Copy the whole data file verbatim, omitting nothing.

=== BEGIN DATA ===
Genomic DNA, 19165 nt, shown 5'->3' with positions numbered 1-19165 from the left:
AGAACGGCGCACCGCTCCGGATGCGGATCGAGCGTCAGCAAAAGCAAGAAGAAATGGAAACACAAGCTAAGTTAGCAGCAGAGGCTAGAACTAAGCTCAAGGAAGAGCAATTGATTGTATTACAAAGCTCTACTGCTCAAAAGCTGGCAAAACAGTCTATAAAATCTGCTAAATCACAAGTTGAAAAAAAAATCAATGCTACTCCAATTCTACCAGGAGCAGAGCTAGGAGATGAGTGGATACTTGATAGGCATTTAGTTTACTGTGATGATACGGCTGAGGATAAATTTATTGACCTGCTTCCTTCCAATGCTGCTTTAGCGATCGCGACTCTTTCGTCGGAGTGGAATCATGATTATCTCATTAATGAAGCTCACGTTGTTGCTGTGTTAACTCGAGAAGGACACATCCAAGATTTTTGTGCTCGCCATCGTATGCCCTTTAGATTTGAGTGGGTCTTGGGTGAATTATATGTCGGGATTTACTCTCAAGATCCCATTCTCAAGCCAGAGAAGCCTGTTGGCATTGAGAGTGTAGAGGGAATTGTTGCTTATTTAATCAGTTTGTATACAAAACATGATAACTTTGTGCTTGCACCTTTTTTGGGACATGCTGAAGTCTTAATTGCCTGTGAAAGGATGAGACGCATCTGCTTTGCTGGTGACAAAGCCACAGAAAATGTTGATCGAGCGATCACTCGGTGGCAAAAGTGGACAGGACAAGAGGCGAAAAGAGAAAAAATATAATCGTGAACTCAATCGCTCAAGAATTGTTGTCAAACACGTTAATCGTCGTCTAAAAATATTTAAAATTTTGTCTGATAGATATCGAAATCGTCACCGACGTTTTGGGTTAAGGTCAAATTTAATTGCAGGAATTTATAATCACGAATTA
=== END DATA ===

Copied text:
Genomic DNA, 19165 nt, shown 5'->3' with positions numbered 1-19165 from the left:
AGAACGGCGCACCGCTCCGGATGCGGATCGAGCGTCAGCAAAAGCAAGAAGAAATGGAAACACAAGCTAAGTTAGCAGCAGAGGCTAGAACTAAGCTCAAGGAAGAGCAATTGATTGTATTACAAAGCTCTACTGCTCAAAAGCTGGCAAAACAGTCTATAAAATCTGCTAAATCACAAGTTGAAAAAAAAATCAATGCTACTCCAATTCTACCAGGAGCAGAGCTAGGAGATGAGTGGATACTTGATAGGCATTTAGTTTACTGTGATGATACGGCTGAGGATAAATTTATTGACCTGCTTCCTTCCAATGCTGCTTTAGCGATCGCGACTCTTTCGTCGGAGTGGAATCATGATTATCTCATTAATGAAGCTCACGTTGTTGCTGTGTTAACTCGAGAAGGACACATCCAAGATTTTTGTGCTCGCCATCGTATGCCCTTTAGATTTGAGTGGGTCTTGGGTGAATTATATGTCGGGATTTACTCTCAAGATCCCATTCTCAAGCCAGAGAAGCCTGTTGGCATTGAGAGTGTAGAGGGAATTGTTGCTTATTTAATCAGTTTGTATACAAAACATGATAACTTTGTGCTTGCACCTTTTTTGGGACATGCTGAAGTCTTAATTGCCTGTGAAAGGATGAGACGCATCTGCTTTGCTGGTGACAAAGCCACAGAAAATGTTGATCGAGCGATCACTCGGTGGCAAAAGTGGACAGGACAAGAGGCGAAAAGAGAAAAAATATAATCGTGAACTCAATCGCTCAAGAATTGTTGTCAAACACGTTAATCGTCGTCTAAAAATATTTAAAATTTTGTCTGATAGATATCGAAATCGTCACCGACGTTTTGGGTTAAGGTCAAATTTAATTGCAGGAATTTATAATCACGAATTA